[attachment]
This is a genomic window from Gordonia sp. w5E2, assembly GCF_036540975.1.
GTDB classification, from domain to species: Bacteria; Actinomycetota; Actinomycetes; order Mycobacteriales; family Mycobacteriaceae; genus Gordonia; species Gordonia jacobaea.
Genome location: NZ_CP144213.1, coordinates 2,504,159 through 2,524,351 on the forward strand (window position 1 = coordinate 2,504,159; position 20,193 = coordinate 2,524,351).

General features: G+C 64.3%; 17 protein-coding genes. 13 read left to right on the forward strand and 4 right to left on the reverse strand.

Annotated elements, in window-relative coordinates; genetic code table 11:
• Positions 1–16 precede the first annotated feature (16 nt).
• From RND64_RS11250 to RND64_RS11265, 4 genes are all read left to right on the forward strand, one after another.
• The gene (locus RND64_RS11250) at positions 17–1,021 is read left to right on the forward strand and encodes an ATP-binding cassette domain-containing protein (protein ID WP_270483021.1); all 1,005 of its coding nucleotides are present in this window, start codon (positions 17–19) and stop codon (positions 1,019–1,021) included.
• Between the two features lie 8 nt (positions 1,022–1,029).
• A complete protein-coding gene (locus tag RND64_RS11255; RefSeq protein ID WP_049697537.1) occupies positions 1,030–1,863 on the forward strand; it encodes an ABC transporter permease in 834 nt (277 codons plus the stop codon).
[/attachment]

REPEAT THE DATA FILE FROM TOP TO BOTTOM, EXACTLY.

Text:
This is a genomic window from Gordonia sp. w5E2, assembly GCF_036540975.1.
GTDB classification, from domain to species: Bacteria; Actinomycetota; Actinomycetes; order Mycobacteriales; family Mycobacteriaceae; genus Gordonia; species Gordonia jacobaea.
Genome location: NZ_CP144213.1, coordinates 2,504,159 through 2,524,351 on the forward strand (window position 1 = coordinate 2,504,159; position 20,193 = coordinate 2,524,351).

General features: G+C 64.3%; 17 protein-coding genes. 13 read left to right on the forward strand and 4 right to left on the reverse strand.

Annotated elements, in window-relative coordinates; genetic code table 11:
• Positions 1–16 precede the first annotated feature (16 nt).
• From RND64_RS11250 to RND64_RS11265, 4 genes are all read left to right on the forward strand, one after another.
• The gene (locus RND64_RS11250) at positions 17–1,021 is read left to right on the forward strand and encodes an ATP-binding cassette domain-containing protein (protein ID WP_270483021.1); all 1,005 of its coding nucleotides are present in this window, start codon (positions 17–19) and stop codon (positions 1,019–1,021) included.
• Between the two features lie 8 nt (positions 1,022–1,029).
• A complete protein-coding gene (locus tag RND64_RS11255; RefSeq protein ID WP_049697537.1) occupies positions 1,030–1,863 on the forward strand; it encodes an ABC transporter permease in 834 nt (277 codons plus the stop codon).